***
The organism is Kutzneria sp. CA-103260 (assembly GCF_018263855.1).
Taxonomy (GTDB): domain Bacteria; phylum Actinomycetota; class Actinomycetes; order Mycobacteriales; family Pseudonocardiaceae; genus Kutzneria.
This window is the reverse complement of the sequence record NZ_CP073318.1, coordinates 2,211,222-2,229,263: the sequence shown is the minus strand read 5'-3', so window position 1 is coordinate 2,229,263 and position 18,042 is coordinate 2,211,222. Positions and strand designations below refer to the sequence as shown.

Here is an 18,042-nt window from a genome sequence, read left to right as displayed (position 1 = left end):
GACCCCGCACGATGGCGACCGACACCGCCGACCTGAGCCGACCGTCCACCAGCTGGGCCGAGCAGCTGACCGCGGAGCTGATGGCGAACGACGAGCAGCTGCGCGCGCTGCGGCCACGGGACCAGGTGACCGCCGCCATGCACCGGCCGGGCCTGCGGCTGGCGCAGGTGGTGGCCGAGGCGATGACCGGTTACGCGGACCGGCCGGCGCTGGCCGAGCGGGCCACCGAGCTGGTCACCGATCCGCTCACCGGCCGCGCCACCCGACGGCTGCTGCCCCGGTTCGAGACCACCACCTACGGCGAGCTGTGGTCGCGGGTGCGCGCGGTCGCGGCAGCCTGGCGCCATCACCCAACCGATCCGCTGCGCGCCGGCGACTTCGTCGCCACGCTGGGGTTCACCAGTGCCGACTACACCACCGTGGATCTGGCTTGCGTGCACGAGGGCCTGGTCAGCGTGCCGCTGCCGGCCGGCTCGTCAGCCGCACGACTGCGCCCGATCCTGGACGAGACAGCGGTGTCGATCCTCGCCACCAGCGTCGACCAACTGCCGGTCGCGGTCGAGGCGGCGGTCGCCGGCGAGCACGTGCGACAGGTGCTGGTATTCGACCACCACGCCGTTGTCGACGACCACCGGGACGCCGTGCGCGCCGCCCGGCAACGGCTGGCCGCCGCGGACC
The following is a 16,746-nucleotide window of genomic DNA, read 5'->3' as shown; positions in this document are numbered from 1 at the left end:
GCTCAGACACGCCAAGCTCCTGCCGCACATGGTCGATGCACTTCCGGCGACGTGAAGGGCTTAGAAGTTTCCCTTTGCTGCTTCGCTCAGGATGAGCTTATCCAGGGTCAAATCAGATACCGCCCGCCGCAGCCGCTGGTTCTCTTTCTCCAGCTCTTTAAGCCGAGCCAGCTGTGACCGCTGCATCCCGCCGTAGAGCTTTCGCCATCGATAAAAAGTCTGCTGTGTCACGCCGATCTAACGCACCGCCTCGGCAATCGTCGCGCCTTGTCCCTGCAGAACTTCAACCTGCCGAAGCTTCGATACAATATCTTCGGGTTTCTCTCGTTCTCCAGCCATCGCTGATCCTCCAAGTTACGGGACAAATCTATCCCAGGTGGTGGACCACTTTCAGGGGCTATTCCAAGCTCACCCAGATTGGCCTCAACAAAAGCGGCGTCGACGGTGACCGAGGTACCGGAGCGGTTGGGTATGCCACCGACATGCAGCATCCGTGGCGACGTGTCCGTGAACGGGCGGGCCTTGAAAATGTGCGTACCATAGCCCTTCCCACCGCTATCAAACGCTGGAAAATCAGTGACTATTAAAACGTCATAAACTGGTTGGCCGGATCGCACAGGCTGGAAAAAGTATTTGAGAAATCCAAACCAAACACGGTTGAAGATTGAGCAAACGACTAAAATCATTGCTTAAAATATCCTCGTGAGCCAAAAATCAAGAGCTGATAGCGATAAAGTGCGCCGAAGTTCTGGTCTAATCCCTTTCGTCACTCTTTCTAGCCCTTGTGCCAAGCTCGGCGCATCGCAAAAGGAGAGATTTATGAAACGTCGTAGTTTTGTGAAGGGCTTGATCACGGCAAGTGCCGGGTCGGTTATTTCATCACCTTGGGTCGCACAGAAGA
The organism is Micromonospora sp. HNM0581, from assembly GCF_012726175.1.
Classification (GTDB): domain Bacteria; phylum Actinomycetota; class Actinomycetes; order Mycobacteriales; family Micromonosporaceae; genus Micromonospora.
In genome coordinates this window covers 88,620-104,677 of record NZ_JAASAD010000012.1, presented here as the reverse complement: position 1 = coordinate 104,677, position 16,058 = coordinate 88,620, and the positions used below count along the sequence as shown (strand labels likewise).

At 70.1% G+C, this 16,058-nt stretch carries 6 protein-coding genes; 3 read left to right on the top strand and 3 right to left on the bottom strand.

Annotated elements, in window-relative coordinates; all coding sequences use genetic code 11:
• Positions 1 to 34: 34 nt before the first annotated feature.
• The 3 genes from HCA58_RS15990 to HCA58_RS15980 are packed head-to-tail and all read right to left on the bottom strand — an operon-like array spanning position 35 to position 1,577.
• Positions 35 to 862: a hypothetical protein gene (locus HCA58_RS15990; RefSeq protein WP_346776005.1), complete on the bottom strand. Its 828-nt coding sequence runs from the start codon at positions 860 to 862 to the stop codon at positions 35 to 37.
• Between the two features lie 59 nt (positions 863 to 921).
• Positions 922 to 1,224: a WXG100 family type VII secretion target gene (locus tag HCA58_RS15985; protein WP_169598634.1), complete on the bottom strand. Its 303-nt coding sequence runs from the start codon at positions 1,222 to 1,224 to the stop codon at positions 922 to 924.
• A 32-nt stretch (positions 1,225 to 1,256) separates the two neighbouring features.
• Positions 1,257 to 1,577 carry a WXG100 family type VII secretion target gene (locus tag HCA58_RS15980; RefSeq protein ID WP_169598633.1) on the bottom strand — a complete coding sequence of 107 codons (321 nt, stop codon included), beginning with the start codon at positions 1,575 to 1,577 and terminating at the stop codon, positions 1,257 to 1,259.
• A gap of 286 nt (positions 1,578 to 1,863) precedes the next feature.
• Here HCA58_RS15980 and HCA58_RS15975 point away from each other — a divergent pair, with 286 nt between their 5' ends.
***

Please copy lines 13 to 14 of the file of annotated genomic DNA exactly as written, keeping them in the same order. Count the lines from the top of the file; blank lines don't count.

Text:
• Positions 1 to 34: 34 nt before the first annotated feature.
• The 3 genes from HCA58_RS15990 to HCA58_RS15980 are packed head-to-tail and all read right to left on the bottom strand — an operon-like array spanning position 35 to position 1,577.